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Brazilian Journal of Microbiology

Print version ISSN 1517-8382

Braz. J. Microbiol. vol.43 no.3 São Paulo July/Sept. 2012 



Combination of Origanum vulgare L. essential oil and lactic acid to inhibit Staphylococcus aureus in meat broth and meat model



Jefferson C. de Barros; Maria Lúcia da Conceição; Nelson Justino Gomes Neto; Ana Caroliny Vieira da Costa; Evandro Leite de Souza*

Laboratório de Microbiologia de Alimentos, Departamento de Nutrição, Centro de Ciências da Saúde, Universidade Federal da Paraíba, João Pessoa, PB, Brasil




This study assessed the occurrence of an enhancing inhibitory effect of the combined application of Origanum vulgare L. essential oil and lactic acid against Staphylococcus aureus by the determination of Fractional Inhibitory Concentration (FIC) index and cell viability in meat broth and meat model. Minimum Inhibitory Concentration (MIC) and Minimum Bactericidal Concentration (MBC) of the oil was 0.6 and 1.25 µL.mL-1, respectively. Lactic acid showed MIC and MBC of 2.5 and 5µL.mL-1, respectively. FIC indices of the combined application of the oil and lactic acid were 0.5 showing a synergic interaction. The essential oil and lactic acid showed similar (p>0.05) anti-S. aureus effect in meat broth over 96 h of exposure. Treatment with essential oil or lactic acid presented a smaller anti-staphylococcal effect in meat in comparison to meat broth. No significant difference (p>0.05) was found for the microbial counts in meat treated with each antimicrobial alone or in mixture. These results could arise as an interesting approach for the improvement of food preservation using more natural procedures, considering the current demand of consumer and sensory quality of foods.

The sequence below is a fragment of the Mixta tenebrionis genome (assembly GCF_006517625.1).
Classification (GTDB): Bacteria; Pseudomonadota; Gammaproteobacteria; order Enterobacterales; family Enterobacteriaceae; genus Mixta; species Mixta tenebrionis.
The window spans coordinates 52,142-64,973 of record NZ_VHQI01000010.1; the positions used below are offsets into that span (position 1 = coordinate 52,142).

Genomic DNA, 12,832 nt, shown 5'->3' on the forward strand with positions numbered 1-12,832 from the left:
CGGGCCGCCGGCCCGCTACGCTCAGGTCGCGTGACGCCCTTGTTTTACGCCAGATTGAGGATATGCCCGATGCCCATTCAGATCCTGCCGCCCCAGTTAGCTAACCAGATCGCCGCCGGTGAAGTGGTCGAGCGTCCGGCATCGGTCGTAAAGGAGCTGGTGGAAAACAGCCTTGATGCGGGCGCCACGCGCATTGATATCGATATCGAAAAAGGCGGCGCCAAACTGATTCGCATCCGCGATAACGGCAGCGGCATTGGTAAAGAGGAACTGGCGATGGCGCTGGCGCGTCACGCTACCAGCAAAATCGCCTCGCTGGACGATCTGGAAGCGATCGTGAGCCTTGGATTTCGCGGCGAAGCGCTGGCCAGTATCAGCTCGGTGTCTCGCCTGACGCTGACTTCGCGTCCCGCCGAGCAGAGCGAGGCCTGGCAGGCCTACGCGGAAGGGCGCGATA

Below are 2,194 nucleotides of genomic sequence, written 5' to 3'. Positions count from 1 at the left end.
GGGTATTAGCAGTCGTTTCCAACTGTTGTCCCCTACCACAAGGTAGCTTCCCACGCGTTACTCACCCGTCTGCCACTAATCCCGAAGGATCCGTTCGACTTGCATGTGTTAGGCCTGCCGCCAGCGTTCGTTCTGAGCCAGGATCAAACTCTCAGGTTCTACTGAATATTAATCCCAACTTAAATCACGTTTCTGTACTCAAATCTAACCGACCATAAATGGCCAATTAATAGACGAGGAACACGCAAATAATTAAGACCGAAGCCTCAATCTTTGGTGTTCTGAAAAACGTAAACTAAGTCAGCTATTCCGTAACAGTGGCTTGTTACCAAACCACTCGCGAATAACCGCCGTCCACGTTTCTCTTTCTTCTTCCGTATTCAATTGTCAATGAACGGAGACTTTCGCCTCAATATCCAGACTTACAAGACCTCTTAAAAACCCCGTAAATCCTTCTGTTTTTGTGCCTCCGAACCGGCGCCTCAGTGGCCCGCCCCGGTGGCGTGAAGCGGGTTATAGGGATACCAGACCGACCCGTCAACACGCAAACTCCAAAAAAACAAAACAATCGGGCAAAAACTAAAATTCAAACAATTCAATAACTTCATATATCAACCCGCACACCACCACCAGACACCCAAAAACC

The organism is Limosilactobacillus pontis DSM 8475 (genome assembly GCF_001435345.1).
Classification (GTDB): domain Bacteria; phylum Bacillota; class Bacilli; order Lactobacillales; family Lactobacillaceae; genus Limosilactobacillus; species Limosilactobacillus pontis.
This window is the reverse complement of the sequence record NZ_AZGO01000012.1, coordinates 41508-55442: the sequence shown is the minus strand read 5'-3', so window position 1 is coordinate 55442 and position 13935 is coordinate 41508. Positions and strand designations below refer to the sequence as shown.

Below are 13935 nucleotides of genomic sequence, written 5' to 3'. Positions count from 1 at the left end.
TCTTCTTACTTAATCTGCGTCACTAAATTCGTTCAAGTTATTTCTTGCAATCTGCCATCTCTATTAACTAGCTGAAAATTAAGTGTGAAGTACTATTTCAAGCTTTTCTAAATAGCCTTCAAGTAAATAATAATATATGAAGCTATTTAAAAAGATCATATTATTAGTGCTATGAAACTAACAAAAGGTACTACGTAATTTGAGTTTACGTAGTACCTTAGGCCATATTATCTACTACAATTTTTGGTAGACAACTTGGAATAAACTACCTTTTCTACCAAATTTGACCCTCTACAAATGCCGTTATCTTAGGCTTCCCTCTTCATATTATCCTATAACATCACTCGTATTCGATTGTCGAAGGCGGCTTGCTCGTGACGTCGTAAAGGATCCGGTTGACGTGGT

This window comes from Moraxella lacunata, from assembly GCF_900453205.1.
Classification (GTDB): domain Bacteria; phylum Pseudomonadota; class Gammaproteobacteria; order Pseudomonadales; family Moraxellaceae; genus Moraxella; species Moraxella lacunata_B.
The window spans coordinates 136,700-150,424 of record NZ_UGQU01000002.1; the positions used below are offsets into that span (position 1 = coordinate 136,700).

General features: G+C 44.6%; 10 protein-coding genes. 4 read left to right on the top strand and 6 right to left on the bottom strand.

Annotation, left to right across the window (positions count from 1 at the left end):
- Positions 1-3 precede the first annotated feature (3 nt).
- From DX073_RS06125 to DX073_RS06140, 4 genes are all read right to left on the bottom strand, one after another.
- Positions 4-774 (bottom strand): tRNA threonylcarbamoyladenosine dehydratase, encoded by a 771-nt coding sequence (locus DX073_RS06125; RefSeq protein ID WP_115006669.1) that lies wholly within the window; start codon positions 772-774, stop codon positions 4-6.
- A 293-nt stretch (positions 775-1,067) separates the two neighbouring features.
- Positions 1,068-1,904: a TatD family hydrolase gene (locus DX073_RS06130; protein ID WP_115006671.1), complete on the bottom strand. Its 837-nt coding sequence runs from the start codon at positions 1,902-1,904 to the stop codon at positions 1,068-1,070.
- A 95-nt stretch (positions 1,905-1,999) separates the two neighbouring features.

Key words: essential oil, organic acid, hurdle technology, combined effect.




Staphylococcus aureus is a pathogen bacterium commonly associated with serious outbreaks of food poisoning attributed to contaminated meat products (8, 23). Staphylococcal enterotoxins form a family of major serological types of heat-stable enterotoxins that cause vomiting and diarrhoea when ingested and are responsible for staphylococcal food poisoning (26). Since staphylococcal foodborne intoxication is established as one of the most common bacterial food-borne diseases causing problems in the food sector in many countries, strategies to control S. aureus in foods are of particular interest.